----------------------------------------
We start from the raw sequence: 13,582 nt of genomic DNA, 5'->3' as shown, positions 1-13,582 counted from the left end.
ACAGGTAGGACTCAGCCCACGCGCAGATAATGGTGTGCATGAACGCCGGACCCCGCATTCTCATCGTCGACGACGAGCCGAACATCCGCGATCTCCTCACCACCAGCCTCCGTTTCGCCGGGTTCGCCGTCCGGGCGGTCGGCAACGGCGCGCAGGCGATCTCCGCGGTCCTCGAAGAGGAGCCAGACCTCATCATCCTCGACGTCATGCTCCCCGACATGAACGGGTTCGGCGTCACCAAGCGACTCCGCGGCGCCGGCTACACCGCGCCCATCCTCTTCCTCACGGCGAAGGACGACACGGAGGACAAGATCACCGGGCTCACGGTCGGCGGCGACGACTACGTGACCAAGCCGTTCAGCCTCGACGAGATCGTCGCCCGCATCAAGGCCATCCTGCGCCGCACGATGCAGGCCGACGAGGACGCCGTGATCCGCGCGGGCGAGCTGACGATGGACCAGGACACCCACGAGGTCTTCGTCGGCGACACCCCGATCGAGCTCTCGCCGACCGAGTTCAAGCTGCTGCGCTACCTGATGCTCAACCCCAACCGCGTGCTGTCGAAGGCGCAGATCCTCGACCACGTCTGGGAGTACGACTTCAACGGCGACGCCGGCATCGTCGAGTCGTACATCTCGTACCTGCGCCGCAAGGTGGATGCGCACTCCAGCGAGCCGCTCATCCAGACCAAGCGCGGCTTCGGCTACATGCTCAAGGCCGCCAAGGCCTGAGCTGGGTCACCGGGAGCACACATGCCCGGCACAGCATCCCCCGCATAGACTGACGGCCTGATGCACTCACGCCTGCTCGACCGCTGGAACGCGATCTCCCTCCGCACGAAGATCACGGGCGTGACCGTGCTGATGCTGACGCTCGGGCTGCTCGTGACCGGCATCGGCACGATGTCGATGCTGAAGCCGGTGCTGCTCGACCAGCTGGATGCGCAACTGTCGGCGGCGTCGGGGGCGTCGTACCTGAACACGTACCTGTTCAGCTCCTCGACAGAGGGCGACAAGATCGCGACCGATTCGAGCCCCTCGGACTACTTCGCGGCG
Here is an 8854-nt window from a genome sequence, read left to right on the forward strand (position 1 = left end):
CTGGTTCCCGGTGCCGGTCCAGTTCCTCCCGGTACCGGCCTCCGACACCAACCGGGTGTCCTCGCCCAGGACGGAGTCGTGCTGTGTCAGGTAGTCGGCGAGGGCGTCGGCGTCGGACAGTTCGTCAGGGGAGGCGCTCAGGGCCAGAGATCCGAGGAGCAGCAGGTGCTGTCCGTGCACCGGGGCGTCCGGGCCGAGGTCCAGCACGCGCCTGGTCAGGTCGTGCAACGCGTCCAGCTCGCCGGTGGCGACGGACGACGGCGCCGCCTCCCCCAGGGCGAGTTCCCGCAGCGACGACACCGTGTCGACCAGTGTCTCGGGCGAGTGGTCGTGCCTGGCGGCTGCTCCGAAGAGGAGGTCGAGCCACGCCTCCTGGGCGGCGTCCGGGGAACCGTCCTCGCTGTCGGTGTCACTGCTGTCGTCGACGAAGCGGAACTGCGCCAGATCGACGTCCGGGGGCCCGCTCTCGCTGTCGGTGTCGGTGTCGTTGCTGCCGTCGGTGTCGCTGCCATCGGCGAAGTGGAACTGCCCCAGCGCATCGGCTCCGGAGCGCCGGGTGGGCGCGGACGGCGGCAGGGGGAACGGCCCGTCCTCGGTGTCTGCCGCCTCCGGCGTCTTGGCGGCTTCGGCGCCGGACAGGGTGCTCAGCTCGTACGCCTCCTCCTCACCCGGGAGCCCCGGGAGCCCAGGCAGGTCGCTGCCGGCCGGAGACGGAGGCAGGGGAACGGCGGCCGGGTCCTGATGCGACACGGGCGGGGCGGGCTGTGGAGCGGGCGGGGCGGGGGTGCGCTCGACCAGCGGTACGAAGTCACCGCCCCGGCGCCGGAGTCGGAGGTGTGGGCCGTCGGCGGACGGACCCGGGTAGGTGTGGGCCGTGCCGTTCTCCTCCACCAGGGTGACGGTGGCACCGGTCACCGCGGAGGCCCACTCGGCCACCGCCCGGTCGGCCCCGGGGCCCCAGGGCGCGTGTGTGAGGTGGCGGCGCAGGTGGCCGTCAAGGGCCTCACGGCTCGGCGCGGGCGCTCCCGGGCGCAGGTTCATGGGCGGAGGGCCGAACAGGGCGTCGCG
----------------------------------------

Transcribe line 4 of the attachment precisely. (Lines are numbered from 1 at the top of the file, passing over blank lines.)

CTGGTTCCCGGTGCCGGTCCAGTTCCTCCCGGTACCGGCCTCCGACACCAACCGGGTGTCCTCGCCCAGGACGGAGTCGTGCTGTGTCAGGTAGTCGGCGAGGGCGTCGGCGTCGGACAGTTCGTCAGGGGAGGCGCTCAGGGCCAGAGATCCGAGGAGCAGCAGGTGCTGTCCGTGCACCGGGGCGTCCGGGCCGAGGTCCAGCACGCGCCTGGTCAGGTCGTGCAACGCGTCCAGCTCGCCGGTGGCGACGGACGACGGCGCCGCCTCCCCCAGGGCGAGTTCCCGCAGCGACGACACCGTGTCGACCAGTGTCTCGGGCGAGTGGTCGTGCCTGGCGGCTGCTCCGAAGAGGAGGTCGAGCCACGCCTCCTGGGCGGCGTCCGGGGAACCGTCCTCGCTGTCGGTGTCACTGCTGTCGTCGACGAAGCGGAACTGCGCCAGATCGACGTCCGGGGGCCCGCTCTCGCTGTCGGTGTCGGTGTCGTTGCTGCCGTCGGTGTCGCTGCCATCGGCGAAGTGGAACTGCCCCAGCGCATCGGCTCCGGAGCGCCGGGTGGGCGCGGACGGCGGCAGGGGGAACGGCCCGTCCTCGGTGTCTGCCGCCTCCGGCGTCTTGGCGGCTTCGGCGCCGGACAGGGTGCTCAGCTCGTACGCCTCCTCCTCACCCGGGAGCCCCGGGAGCCCAGGCAGGTCGCTGCCGGCCGGAGACGGAGGCAGGGGAACGGCGGCCGGGTCCTGATGCGACACGGGCGGGGCGGGCTGTGGAGCGGGCGGGGCGGGGGTGCGCTCGACCAGCGGTACGAAGTCACCGCCCCGGCGCCGGAGTCGGAGGTGTGGGCCGTCGGCGGACGGACCCGGGTAGGTGTGGGCCGTGCCGTTCTCCTCCACCAGGGTGACGGTGGCACCGGTCACCGCGGAGGCCCACTCGGCCACCGCCCGGTCGGCCCCGGGGCCCCAGGGCGCGTGTGTGAGGTGGCGGCGCAGGTGGCCGTCAAGGGCCTCACGGCTCGGCGCGGGCGCTCCCGGGCGCAGGTTCATGGGCGGAGGGCCGAACAGGGCGTCGCG